It was during that time at Scotstoun that his twin passions began to mesh. With the Warriors briefly based at Firhill, Townsend became familiar with Partick Thistle manager Alan Archibald. Celtic academy coaches would come and watch training, too. As did Robbie Neilson. Gordon Strachan and Craig Brown delivered talks to the players. Sir Alex Ferguson recorded a video message before a big game. “That stuff is like gold dust to me as a coach,” Townsend says. But as an avowed Liverpool fan, the visit of Kenny Dalglish was the most memorable. “The King came in and I was the one in the front row asking all the questions,” he says with a smile.

There was also a surprising visitor last year. “Did you know Pedro Caixinha was a big rugby fan?” Townsend asks of the fleeting Rangers manager. “After my last game at Warriors, he came up to my office. My family were waiting and I told them I’d be five minutes but I couldn’t get him out…”

Townsend moved on to coach Scotland and, with his base now at the high performance centre Oriam on the outskirts of Edinburgh, he and his staff have struck up a relationship with the national football coaches. A bounce game is even in the offing. “We’ve talked about it, but I think they’re a little bit worried because they are older than us… Faddy might be a problem, though.”

Certainly, facing former Scotland icon and assistant national coach James McFadden would be a step up from their more familiar rivals.

Although less frequent now as the joints stiffen, the rugby coaches would regularly play their counterparts from other nations on the eve of Test matches. Townsend, who retreated from the attack to the base of midfield as he became a teenager, recalls beating the Australians with ease before being skelped by Argentina.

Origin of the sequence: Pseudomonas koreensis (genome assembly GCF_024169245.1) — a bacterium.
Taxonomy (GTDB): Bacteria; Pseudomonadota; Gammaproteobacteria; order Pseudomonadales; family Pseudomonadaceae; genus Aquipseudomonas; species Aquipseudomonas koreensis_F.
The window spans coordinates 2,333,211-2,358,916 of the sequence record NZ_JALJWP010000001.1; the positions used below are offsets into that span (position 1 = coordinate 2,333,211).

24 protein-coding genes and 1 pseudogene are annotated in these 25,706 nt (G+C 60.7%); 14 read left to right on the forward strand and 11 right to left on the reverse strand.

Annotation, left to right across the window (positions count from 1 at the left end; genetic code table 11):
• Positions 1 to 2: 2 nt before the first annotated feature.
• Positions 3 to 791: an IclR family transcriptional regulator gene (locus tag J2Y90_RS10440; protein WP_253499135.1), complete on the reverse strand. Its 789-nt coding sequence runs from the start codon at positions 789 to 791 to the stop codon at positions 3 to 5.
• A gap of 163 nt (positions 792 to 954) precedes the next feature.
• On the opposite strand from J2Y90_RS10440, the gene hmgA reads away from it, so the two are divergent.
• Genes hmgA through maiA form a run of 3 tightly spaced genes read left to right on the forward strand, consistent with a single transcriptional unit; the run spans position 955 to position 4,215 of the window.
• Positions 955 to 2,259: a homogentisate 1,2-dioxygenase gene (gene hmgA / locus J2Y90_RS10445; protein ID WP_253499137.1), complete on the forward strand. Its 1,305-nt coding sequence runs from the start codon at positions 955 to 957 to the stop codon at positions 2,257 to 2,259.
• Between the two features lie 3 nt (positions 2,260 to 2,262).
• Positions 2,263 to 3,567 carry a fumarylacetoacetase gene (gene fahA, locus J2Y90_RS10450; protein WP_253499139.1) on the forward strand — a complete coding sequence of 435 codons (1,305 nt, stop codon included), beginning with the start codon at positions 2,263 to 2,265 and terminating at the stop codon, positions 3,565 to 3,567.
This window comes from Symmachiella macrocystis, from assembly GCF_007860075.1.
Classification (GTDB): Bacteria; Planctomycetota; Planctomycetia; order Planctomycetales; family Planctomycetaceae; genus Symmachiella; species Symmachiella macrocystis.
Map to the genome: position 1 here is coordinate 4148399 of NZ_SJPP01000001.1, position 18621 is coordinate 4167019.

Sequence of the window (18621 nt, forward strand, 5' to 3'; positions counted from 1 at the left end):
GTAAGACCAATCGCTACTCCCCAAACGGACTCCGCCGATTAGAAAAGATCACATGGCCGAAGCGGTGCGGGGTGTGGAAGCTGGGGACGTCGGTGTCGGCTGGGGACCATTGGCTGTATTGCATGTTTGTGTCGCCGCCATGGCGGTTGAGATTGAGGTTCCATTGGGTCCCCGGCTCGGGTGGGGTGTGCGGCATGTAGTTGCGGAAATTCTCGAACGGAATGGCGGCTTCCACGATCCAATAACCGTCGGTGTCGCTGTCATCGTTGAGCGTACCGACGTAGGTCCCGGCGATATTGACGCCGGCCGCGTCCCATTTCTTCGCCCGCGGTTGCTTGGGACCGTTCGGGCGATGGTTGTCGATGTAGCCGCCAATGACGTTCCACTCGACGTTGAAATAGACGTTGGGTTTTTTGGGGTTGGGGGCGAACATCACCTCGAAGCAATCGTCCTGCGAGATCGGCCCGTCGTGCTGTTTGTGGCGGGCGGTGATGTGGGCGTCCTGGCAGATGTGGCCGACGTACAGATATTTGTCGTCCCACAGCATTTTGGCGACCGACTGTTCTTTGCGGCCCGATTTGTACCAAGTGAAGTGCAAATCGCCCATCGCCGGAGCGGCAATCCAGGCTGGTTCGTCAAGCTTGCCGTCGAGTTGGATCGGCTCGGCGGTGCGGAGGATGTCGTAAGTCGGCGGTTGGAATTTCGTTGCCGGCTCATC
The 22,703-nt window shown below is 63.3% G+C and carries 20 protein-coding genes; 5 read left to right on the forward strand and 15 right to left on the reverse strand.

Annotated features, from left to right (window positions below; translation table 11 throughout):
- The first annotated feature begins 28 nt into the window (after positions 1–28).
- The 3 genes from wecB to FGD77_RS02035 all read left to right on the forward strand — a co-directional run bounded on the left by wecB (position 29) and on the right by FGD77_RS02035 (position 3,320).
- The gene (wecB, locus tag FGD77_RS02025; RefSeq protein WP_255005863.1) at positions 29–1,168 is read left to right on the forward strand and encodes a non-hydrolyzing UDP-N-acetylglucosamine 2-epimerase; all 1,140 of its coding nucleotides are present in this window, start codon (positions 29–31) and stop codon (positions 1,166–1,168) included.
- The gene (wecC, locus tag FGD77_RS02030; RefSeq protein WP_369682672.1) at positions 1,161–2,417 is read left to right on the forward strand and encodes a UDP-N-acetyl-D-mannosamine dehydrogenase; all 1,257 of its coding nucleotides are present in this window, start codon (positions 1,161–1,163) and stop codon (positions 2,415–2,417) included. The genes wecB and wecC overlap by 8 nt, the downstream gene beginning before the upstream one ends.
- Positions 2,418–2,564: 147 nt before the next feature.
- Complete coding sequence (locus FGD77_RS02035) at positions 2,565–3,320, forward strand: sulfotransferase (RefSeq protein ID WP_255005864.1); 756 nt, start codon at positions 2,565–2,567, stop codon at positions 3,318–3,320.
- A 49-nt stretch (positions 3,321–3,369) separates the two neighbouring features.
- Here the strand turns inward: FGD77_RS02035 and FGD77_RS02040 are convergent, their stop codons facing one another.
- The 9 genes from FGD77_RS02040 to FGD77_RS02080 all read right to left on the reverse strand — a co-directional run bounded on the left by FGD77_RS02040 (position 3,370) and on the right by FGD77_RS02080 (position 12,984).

“We couldn’t get anywhere near them,” he says ruefully, his competitive instincts still stung by the memory.

Another contest – 11-a-side this time – during the 2011 World Cup brought them up against a semi-professional New Zealand side. “We turned up and saw these sponsored cars; that worried us,” Townsend recalls. “But we did pretty well for a while and held it at 2-2 before they got a couple of late goals.”

Townsend detours into a brief breakdown of the tactics from that bounce game. It demonstrates not only his powers of recall, but also his fascination in how football is played. Indeed, the tactical appreciation of the sport is something he believes rugby can learn from – as is naming the team on the day of the game – so much so that certain concepts from football have been integrated into his rugby coaching. Barcelona’s famed Rondos – more commonly known as boxes or piggy in the middle on these shores – have been adapted into an oval-ball exercise after an inspirational trip to Camp Nou, while Townsend also reveals that “the high press” has become a familiar phrase to his Scotland players.

Taking practices from football is one thing. But could he take his own methods in the opposite direction? “No, not as a head coach,” says Townsend, who addresses the Scottish FA’s pro licence coaches each year. “You might know the sport well as a supporter or an amateur, but I don’t believe anybody could lead a team. You need intrinsic knowledge.”

But what if a football manager asked him to be an assistant or consultant? “Why not?” he says, his eyes widening at the prospect. “I’d love to be involved in another environment. It’s probably more from a selfish point of view, because I don’t know how much I’d help, but being there to maybe give left-field advice on things away from tactics would be good. Who knows?”

That thread of football which has run through Townsend’s life might not have fully unwound itself quite yet, then.

This article first appeared in Issue 10 of Nutmeg, a Scottish football periodical available by subscription at: www.nutmegmagazine.co.uk